About Mary Sarah
The list of names is dizzying: Dolly Parton, Willie Nelson, Merle Haggard, Vince Gill, Tanya Tucker and the late Ray Price are among those who, duly impressed and charmed by Mary Sarah’s voice, lent their own to the album.
“Mary Sarah is a beautiful young lady with a beautiful voice,” said Willie Nelson, who sang with the future star on his timeless ballad “Crazy.”
It’s songs of that caliber that make up Bridges, from Haggard’s “The Fightin’ Side of Me” and Vince Gill’s “Go Rest High on That Mountain” to Parton’s “Jolene” and Tucker’s “Texas (When I Die).”
The Oak Ridge Boys, who collaborate on “Dream On,” were among the first legends to recognize the poised teen’s talent, praising her “impeccable” voice that “soars like an angel,” after seeing a performance by Mary Sarah—who already has amassed 80k+ followers on Twitter—on YouTube.
“I got to where I’m at through social media and miracles,” says Mary Sarah with a smile. “I’ve been singing since I was 8 years old, touring and posting my performances on YouTube.”
Floored by what he heard, the Oaks’ Joe Bonsall tweeted Mary Sarah an invitation to join them at their show—and later surprised her by asking her onstage.
“They asked me to sing at their concert that night. It was incredible,” she says. “My love of the legends of country music grew, and that’s how this project was born.”
A disciple of classic country storytelling, Mary Sarah found a mentor in Freddy Powers, the songwriter behind such staples as Haggard’s “I Always Get Lucky with You,” as well as a friend to some of country’s biggest names.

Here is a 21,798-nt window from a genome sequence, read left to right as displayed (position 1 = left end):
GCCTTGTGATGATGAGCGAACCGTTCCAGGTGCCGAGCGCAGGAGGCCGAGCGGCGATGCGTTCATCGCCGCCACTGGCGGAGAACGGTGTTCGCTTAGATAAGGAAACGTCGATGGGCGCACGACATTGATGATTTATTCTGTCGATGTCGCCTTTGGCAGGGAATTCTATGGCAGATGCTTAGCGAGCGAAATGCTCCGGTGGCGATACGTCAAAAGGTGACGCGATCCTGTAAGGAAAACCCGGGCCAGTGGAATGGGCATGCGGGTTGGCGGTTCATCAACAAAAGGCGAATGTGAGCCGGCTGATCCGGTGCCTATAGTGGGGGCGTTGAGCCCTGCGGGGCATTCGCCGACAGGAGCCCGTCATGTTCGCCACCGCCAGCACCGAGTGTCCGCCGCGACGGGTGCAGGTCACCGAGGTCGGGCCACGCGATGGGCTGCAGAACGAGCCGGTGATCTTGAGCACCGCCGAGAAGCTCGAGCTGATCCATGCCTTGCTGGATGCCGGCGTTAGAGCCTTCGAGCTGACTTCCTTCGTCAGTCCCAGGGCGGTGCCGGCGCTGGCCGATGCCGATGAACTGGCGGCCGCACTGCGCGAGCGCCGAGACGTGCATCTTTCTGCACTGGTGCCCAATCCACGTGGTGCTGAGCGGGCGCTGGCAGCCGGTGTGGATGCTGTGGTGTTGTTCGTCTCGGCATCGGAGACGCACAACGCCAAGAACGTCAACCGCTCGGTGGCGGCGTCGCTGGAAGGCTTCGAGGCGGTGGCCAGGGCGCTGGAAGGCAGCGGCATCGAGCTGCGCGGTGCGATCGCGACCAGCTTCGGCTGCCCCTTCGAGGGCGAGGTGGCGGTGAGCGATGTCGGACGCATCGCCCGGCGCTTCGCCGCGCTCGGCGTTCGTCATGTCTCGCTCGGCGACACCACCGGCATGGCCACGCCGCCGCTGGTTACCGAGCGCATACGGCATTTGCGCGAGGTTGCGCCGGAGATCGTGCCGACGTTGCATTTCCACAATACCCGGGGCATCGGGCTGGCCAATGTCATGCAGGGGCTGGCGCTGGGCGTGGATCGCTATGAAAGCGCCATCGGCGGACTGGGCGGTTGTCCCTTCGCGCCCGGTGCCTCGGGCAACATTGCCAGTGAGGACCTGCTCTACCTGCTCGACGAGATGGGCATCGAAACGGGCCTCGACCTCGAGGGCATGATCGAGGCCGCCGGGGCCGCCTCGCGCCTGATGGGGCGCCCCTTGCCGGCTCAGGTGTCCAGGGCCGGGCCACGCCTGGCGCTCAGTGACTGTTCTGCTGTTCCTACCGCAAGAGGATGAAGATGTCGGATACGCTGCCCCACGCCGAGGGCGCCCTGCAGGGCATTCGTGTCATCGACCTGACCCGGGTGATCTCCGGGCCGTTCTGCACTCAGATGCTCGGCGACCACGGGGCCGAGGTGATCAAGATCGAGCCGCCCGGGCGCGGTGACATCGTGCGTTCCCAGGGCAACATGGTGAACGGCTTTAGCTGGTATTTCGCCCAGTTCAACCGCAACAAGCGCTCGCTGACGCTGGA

As executive producer of Bridges, he helped Mary Sarah assemble her duet partners and realize her dream: introducing these songs to a new audience.
“While I was recording the album, I’d say, ‘I got to sing with Merle Haggard.’ And my friends were like, ‘Who?’” she relates. “I couldn’t believe that someone might not know who Merle Haggard is. Which is why we named the project Bridges. I see it as something that spans now and then, and brings that music back over to this generation.”
Yet the album is also a tribute of sorts to Freddy Powers, who is suffering from Parkinson’s disease. The final track, “All I Want to Do Is Sing My Song,” features Mary Sarah duetting with an old vocal track of Freddy’s. “I just wanted him on this album,” she says. “Freddy Powers took a chance on me and miracle after miracle, artist after artist, signed on.”
Chief among them, Dolly Parton, who was the first to jump onboard.
“When we sat down in the studio, I was shaking,” remembers Mary Sarah. “She walked in and I couldn’t believe it. I was about to sing ‘Jolene’ with Dolly Parton herself!”
At its core, Bridges is all about songs like “Jolene.” Whether performed by the artists who made them famous or an 18-year-old ingénue, the dozen tracks of the album are timeless compositions.
“I want to bring back just a little bit of the old country and let people know about these songs,” says Mary Sarah. “It’s what I love and I want to connect listeners to it.”
And further bridge the gap between then and now.